Tuesday, October 06, 2009

Google Finds DRAM Error Rates Higher Than Expected

For geeks only ZDNet reports DRAM error rates: Nightmare on DIMM street. "A two-and-a-half year study of DRAM on 10s of thousands Google servers found DIMM error rates are hundreds to thousands of times higher than thought — a mean of 3,751 correctable errors per DIMM per year."


Michael Critz said...

I'm going to note this the next time a nosey somebody snoops through my browser history.

"That wasn't what I was looking for. Did you know that Google's servers produce 10 mistakes PER DAY!"

Anonymous said...

I found the following comment fascinating....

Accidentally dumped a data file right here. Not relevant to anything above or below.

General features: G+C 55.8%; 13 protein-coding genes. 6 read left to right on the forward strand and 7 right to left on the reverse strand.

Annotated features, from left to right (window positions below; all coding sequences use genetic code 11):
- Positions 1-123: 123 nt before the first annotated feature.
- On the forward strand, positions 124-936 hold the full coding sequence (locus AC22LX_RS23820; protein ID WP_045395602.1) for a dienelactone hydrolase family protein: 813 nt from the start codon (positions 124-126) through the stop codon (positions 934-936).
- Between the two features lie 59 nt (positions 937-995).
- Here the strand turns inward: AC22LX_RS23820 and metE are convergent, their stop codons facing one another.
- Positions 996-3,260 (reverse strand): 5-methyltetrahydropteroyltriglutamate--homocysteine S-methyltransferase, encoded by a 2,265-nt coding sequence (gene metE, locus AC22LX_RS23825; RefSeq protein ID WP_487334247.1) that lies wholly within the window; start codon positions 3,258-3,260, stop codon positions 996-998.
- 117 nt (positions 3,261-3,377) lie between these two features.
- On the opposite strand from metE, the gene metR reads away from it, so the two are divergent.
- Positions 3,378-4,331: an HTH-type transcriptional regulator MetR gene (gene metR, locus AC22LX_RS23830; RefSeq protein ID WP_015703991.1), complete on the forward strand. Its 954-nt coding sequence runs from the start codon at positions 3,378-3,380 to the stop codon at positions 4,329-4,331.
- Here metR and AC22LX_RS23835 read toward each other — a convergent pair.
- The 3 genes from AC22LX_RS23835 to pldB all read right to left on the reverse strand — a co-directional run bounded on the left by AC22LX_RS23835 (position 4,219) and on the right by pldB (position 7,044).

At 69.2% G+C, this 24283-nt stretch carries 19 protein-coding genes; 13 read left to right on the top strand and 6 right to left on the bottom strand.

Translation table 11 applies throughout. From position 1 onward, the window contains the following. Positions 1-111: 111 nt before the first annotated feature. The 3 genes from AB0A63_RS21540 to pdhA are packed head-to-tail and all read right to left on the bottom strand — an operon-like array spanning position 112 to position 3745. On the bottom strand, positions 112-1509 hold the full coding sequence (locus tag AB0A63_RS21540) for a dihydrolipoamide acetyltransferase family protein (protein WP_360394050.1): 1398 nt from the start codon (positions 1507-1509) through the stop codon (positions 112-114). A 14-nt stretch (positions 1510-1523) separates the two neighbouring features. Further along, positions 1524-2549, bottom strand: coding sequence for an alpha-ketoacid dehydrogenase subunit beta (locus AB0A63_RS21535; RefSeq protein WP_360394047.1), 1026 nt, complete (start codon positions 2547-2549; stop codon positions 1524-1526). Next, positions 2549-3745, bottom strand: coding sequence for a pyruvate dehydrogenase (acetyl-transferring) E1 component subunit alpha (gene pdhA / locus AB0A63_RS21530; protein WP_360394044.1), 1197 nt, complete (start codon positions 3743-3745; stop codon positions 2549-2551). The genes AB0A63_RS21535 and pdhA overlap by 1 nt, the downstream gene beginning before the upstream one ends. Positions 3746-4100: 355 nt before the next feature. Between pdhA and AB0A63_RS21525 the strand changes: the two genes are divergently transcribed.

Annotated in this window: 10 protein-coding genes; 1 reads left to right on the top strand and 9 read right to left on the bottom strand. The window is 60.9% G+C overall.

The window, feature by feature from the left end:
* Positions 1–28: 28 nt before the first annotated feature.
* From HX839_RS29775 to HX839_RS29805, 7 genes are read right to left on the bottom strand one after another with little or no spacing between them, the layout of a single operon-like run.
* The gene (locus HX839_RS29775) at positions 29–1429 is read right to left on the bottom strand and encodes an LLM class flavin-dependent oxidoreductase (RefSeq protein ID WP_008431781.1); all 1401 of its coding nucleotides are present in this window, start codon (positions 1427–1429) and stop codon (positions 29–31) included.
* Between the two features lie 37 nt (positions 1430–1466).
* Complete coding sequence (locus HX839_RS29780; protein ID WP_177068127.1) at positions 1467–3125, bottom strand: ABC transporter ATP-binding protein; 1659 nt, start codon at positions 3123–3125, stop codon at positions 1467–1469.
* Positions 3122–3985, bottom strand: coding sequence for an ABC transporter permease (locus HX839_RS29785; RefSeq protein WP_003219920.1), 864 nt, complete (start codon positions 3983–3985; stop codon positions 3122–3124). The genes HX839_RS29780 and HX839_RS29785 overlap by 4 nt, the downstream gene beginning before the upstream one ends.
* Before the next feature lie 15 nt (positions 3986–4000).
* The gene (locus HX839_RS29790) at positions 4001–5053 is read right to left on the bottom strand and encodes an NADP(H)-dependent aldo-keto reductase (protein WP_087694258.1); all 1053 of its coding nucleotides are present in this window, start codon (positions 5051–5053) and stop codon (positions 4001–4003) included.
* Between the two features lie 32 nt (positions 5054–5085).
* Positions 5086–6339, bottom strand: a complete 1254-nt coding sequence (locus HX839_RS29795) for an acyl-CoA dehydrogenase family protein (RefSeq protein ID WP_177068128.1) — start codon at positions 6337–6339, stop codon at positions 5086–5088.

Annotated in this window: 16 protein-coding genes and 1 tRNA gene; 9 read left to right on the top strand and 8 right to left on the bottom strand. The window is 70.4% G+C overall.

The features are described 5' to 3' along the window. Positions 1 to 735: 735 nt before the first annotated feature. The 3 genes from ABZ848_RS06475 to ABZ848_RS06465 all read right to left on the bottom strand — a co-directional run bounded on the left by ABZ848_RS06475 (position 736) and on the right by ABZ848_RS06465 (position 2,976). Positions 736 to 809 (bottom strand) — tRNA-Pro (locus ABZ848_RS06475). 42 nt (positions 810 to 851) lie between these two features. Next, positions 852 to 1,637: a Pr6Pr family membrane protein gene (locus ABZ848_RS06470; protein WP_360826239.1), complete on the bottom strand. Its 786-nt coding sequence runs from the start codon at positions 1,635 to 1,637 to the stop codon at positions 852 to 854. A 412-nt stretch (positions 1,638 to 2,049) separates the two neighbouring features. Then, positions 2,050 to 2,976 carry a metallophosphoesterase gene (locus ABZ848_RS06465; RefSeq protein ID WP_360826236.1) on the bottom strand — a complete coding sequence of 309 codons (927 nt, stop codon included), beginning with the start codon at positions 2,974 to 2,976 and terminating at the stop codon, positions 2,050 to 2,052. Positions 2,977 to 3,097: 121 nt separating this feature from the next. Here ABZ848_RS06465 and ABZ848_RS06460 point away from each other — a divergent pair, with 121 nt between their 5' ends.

For the frequency of soft errors. . . . IBM stated . . . that at sea level, a soft error event occurs once per month of constant use in a 128MB PC100 SDRAM module.

What's up with the sea level reference. Are these errors influenced by changes in barometric pressure or minute changes in gravitational forces?

I guess the chips in space are all messed up!


Howard said...

It wouldn't surprise me that there's an altitude difference, though it might have to do with the magnetic field of the earth.

I doubt the chips in space are off-the-shelf DRAM chips. I'm sure all the issues are spec'ed out.

Anonymous said...

Good point about the magnetic field. Even so, I think the changes in the magnetic field as a function of altitude are minute unless you are talking about big differences in the altitude (i.e., measured in miles not feet).